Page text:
I am studying a book and there is a sentence: "By early fall, war was brewing in Iraq."

What does brew mean in this context? I thought 'brew' could only be associated with a beverage.


A dictionary should give you the various definitions.

Brewing is that process through which by means of heating up a substance immersed into a liquid that liquid becomes a solution of that substance in the liquid (beer, coffee, tea, etc.); this concept has given rise to the metaphorical definition of the verb "to brew (up)" used only in the continuous tenses (OALD, 4).

As the substance progressively adulterates the liquid and turns it into something else, the belligerent trends in the societies adulterate the ways of thinking and turn them into ways of thinking receptive to the idea of war.

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    I suspect that brew has migrated from being used as a metaphor to having its own meaning to contrive, bring about, foment. Any comments on this are welcome. – Bruce Murray Jun 27 '20 at 9:36
  • The earliest I can find is "mischief is brewing" from the late 1700s ---books.google.com/ngrams/… – chasly - supports Monica Jun 27 '20 at 10:08
  • @BruceMurray That's clear from the entry "brew" in OALD; "to brew (up)" is a verb in its own right that is used, not for pleasant and concrete concepts (beer, coffee, tea, etc.) but often unpleasant ones -- of possibly a rather abstract nature -- (war, storms, popular discontent, social change, etc.), the physical process associated with the plain acception of the verbal form being several transformed, analogous, notions on many possible levels: animal minds, human minds, meteorological conditions, elements of scientific progress, economis conditions, etc. – LPH Jun 27 '20 at 10:15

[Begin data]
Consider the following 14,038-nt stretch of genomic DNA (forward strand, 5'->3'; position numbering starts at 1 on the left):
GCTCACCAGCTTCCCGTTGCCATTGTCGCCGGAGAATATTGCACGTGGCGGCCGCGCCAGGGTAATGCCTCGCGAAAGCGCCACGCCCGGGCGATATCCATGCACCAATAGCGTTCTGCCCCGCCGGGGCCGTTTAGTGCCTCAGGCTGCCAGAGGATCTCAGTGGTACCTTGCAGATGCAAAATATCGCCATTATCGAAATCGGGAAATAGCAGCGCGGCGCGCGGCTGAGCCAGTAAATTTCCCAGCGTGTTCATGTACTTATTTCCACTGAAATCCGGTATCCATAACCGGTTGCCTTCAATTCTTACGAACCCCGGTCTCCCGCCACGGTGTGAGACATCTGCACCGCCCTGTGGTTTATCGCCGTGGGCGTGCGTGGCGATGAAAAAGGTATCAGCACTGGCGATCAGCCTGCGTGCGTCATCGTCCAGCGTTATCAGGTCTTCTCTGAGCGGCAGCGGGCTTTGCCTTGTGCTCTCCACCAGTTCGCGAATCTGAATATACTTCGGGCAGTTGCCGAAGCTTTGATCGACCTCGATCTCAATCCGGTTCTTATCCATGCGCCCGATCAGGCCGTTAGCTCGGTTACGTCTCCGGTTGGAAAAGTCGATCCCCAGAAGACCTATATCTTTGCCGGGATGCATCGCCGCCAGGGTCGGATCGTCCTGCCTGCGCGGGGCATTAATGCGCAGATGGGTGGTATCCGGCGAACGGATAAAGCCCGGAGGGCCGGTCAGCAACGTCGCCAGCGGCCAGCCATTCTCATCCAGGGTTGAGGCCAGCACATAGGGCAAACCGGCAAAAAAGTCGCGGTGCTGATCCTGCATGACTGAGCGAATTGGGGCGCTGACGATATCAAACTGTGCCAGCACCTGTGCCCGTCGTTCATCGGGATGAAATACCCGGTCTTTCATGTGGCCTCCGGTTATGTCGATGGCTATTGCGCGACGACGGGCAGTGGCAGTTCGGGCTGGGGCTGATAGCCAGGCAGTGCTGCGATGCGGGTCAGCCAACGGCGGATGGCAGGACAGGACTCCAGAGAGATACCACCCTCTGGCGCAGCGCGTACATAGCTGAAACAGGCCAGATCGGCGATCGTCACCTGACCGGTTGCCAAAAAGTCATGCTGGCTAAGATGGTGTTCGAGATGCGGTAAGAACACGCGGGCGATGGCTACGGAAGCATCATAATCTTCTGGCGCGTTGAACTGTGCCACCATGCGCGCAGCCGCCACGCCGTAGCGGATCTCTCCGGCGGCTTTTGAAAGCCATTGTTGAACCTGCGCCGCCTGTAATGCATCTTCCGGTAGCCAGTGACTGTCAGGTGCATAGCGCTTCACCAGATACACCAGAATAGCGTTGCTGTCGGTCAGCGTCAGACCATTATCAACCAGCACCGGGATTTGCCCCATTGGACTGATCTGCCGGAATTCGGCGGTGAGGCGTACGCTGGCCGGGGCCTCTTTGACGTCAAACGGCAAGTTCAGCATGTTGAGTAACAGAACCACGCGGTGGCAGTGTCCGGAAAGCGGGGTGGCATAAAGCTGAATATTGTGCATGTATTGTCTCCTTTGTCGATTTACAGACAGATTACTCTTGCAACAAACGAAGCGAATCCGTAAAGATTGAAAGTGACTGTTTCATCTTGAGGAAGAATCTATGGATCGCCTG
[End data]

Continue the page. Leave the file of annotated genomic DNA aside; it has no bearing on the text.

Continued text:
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    @Bruce Murray Here's a view contrary to 'brew has ceased to be non-literal in these broadened usages': McGraw-Hill Dictionary of ... Idioms ...2002: 'brew a plot' Fig. to plot something; to make a plot. The children brewed an evil plot.. // – Edwin Ashworth Jun 27 '20 at 14:06
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    'brew something up' 1. Lit. to brew something, as in making coffee or tea. ... 2. Fig. to cause something to happen; to foment something. I could see that they were brewing some kind of trouble up. 'brew up' Fig. to build up; [for something] to begin to build and grow. (Typically said of a storm.) A bad storm is brewing up in the west. Something serious is brewing up ...' And if these usages are figurative, they are metaphorical. – Edwin Ashworth Jun 27 '20 at 14:06

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